Auckland socialite Amanda Hotchin has clearly never heard - or possibly even cares about - the Marie Antoinette syndrome.

But my betting is that the first image that sprang to the minds of quite a few Kiwis who read the extraordinary words that the glamorous wife of Hanover millionaire Mark Hotchin used to defend their high-living lifestyle in a Sunday newspaper story was that of the 18th century French Queen with her "let them eat cake" attitude to her disadvantaged subjects.

"We don't have to justify where we get our money or what it's spent on, to anyone," was the brush-off Amanda Hotchin gave when Sunday Star-Times reporter Jonathan Marshall, who had the temerity to pursue the Hotchins to Hawaii, asked how they were funding their stay in a $43,000-a-month hideaway.

In the media business her words are what is known as the "money quote". The quote that justifies what otherwise could be construed as clear invasion of privacy.

But it's a privacy that was lost years ago when the couple decided to live their public lives in such an ostentatious fashion.

There's the $30 million pile on Auckland's Paritai Drive which spoils neighbours' million-dollar views and has now been left unfinished; his birthday party at Fiji's exclusive Vomo Island at a time when the company was in strife, and her winning dress at Melbourne Cup Day.

So it's not surprising that some of the 16,000 former Hanover Finance investors who are still waiting to get a return on their investments are less than impressed by the attitude Mrs Hotchin displayed with her subsequent statement that she "didn't care" what others (read the investors) said about their overtly extravagant display of wealth.

Frankly, Kiwis do care. Not just the investors in finance firms - like Hanover Finance - who have to bear considerable responsibility for their investing decisions.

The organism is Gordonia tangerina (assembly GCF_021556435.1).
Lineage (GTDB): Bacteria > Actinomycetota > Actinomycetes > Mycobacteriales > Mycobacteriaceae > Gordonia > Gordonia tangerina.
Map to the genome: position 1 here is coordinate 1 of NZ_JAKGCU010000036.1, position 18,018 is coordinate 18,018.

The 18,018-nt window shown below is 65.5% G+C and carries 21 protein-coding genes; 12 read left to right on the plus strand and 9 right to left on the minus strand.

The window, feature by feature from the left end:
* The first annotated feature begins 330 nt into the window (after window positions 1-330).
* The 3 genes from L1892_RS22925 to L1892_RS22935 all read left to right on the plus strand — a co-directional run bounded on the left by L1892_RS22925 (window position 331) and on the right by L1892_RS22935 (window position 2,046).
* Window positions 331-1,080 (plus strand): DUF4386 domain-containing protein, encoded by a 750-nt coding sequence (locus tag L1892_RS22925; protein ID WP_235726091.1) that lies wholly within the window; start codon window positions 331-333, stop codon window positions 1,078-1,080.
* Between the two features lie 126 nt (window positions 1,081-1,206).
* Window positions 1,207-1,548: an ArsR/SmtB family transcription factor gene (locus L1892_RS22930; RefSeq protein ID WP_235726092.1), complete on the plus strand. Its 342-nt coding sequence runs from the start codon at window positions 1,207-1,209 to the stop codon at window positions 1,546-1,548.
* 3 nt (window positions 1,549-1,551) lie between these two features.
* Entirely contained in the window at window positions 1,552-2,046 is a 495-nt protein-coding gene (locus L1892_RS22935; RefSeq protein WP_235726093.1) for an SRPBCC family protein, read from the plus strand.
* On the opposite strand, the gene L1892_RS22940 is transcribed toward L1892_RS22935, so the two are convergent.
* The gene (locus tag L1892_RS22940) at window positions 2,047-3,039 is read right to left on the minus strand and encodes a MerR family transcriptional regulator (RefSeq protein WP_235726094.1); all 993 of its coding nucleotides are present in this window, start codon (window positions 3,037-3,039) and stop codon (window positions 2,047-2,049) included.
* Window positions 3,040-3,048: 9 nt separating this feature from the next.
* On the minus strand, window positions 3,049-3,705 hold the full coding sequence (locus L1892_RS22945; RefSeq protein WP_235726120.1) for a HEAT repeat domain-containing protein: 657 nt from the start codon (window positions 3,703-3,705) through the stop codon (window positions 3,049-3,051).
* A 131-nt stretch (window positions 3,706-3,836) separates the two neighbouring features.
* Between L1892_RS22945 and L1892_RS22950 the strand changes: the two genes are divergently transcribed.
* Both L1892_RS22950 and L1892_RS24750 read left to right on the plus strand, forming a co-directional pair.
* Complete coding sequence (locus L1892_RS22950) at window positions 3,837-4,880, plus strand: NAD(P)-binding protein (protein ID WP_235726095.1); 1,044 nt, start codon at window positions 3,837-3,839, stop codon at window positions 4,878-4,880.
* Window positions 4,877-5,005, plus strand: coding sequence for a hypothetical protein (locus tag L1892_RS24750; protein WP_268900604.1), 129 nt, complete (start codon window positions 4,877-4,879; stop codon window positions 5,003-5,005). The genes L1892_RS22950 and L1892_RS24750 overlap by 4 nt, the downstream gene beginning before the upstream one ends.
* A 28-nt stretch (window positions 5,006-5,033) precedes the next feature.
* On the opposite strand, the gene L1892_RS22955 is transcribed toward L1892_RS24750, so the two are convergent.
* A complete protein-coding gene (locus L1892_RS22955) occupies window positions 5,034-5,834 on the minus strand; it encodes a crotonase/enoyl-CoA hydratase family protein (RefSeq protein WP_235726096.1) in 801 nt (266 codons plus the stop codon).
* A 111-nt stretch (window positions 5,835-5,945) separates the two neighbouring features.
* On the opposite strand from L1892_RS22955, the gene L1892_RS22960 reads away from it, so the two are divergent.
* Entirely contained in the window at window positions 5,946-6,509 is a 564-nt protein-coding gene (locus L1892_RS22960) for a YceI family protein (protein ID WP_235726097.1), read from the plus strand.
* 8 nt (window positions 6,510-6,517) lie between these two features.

But also the many people in the financial community who are quietly contrasting the approach that the Hanover Finance co-founders Mark Hotchin and Eric Watson have taken to their company's problems with the old-school approach by South Canterbury Finance founder Allan Hubbard.

The 82-year-old Hubbard - who has dialysis treatment for his kidney problems three times a week - is still working hard alongside corporate doctor Sandy Maier to try to rescue the company for the longer term.

A personally conservative man who has no time for Auckland flash, Hubbard wants to do the best by his investors and creditors and has tipped a considerable amount of his personal assets back into the business.

Yet, Newstalk ZB host Mike Hosking - no stranger to being stalked by reporters himself - jumped to the Hotchins' defence yesterday, claiming the pursuit of the businessman was simply evidence of the "tall poppy syndrome".

"What he did was make some bad decisions, borrow too much, gear too highly and the company fell over," was Hosking's pat summation as he suggested that keeping private and company money separate was simply standard business practice.

As in everything there are questions of degree involved here.

Investors will not really know how many degrees of separation truly existed between the Hanover Finance co-founders' own interests and that of the business proper until there is a fully fledged inquiry.

The investors continue to be suspicious about the basis on which the two co-founders were paid around $91 million in dividends in the years before Hanover Finance defaulted.

The Securities Commission has (so far) not undertaken a full inquiry into the circumstances around Hanover Finance's demise. But in my view the situation is still sufficiently opaque to justify a lid-lifting inquiry.

To settle this issue once and for all an inquiry is needed that will probe issues such as:

* What information did the Hanover board have in front of it when it made its decisions to pay the $91 million in dividends?

* What were the projections over the value of the portfolio at that time?

* What was the impact of the related party transactions on Hanover's overall business?

There is also a public interest factor. Tomorrow, the Key Government will unveil its second Budget. A major plank of this Budget is to persuade New Zealanders to switch from a reliance on property investment to other categories.

But unless investors trust commercial leaders to play fairly with them, the Government's objectives may not easily be recognised.

It is in everybody's interest for the air to be cleared.

If the Hotchins - and Watson - have nothing to fear, they should open the books.